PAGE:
BBC News UK Edition
 You are in: Special Report: 1999: 01/99: Wartime spies  
News Front Page
N Ireland
Talking Point
Country Profiles
In Depth
BBC Sport
BBC Weather
Wartime spies Tuesday, 26 January, 1999, 23:22 GMT
MI5 watched Mata Hari
Mata Hari
Mata Hari: beautiful exotic dancer turned espionage agent
Mata Hari, the glamorous World War I spy shot by the French in 1917, was watched by MI5 for two years, according to the newly released secret government papers.

The former wife of a Dutch army colonel, she was recruited by German intelligence while performing as a stripper in Berlin.

Special Report: Wartime Spies
The sultry spy, who was notorious in prewar Paris for her exotic dancing and libidinous lifestyle, was interrogated twice by the British secret service but they could not force her to reveal her activities.

She later confessed all to French authorities and was executed. Her MI5 files note however that there was never any evidence that she passed on anything of military importance.

'Unfavourable impression'

Mata Hari was born Margaretha Geertruida Zelle in Leeuwarden, The Netherlands.

She first attracted the suspicion of British officials in December 1915 and was arrested at the southern English port of Folkestone attempting to board a boat for France.

Under interrogation, she admitted she was heading for The Hague to live near her lover, a Dutch colonel. But MI5 could not pin anything further on her.

Her interrogator, Captain S S Dillon, noted at the time: "Although she had good answers to every question, she impressed me very unfavourably, but after having her very carefully searched and finding nothing, I considered I hadn't enough grounds to refuse her embarkation."

The report also noted that she was "handsome, bold ... well and fashionably dressed" in a costume with "raccoon fur trimming and hat to match".


Mata Hari
MI5 decided to keep tabs
MI5 continued to monitored her after she settled in The Hague, and soon an informant revealed she was being paid by the German Embassy.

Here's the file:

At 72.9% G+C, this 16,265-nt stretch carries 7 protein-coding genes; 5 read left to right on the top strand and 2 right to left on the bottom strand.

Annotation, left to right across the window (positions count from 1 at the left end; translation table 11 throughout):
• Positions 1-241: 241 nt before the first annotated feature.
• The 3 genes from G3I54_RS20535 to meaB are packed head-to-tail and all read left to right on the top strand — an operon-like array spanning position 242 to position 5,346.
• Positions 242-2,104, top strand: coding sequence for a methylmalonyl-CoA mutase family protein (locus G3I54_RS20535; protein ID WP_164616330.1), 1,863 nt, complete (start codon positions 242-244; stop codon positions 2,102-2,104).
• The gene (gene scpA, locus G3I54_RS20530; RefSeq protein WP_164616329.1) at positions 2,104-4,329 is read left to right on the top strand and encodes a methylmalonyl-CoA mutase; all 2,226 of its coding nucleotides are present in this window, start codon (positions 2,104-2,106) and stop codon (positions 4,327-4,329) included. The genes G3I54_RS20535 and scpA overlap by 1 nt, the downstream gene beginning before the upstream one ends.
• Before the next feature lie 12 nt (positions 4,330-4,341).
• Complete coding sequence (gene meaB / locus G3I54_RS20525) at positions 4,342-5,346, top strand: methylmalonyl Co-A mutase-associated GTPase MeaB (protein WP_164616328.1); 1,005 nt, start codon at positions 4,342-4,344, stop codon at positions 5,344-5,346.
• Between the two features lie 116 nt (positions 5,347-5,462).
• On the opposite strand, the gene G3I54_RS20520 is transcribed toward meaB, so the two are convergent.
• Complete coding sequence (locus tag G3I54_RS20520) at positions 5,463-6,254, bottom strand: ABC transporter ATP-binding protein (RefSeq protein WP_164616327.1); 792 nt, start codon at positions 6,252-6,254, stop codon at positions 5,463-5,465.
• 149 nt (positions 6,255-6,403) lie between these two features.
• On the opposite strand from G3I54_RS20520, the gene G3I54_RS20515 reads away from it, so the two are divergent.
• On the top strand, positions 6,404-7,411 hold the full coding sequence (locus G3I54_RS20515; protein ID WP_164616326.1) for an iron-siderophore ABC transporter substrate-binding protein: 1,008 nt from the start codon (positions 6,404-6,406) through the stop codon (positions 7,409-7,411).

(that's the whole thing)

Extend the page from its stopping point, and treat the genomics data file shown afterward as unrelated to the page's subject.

A February 1916 intelligence report noted that she was "in relation with highly placed people and during her sojourn in France she made the acquaintance of many French and Belgian officers".

"She is suspected of having been to France on important mission for the Germans," the report said. The report concluded that the matter was being followed up.

Wrongly suspected

In November 1916, British authorities removed Mata Hari from a steamer at the port of Falmouth en route from Spain to Holland, believing she was another German spy, Clara Benedix.

She was taken, along with her 10 travelling trunks, to be interviewed by MI5 and the police. She told them she had been recruited by a Belgian officer, to work for his country's intelligence service.

She also alleged that the French consul in Vigo, Spain, had asked her to spy on Russian forces in Austria.

Death by firing squad

Once again there was insufficient evidence to detain her and she was sent back to Spain.

The following year she was arrested by the French authorities, court martialled and sentenced to death by firing squad.

A French intelligence report shown to MI5 noted: "Mata Hari today confessed that she has been engaged by Consul Cremer of Amsterdam for the German Secret Service."

She admitted sending "general information of every kind procurable," but mentioned no military secrets, it said.

See also:

26 Jan 99 | Wartime spies
27 Jan 99 | Wartime spies
Internet links:

The BBC is not responsible for the content of external internet sites

Links to more Wartime spies stories are at the foot of the page.

E-mail this story to a friend

Links to more Wartime spies stories

© BBC ^^ Back to top

News Front Page | World | UK | England | N Ireland | Scotland | Wales |
Politics | Business | Entertainment | Science/Nature | Technology |
Health | Education | Talking Point | Country Profiles | In Depth |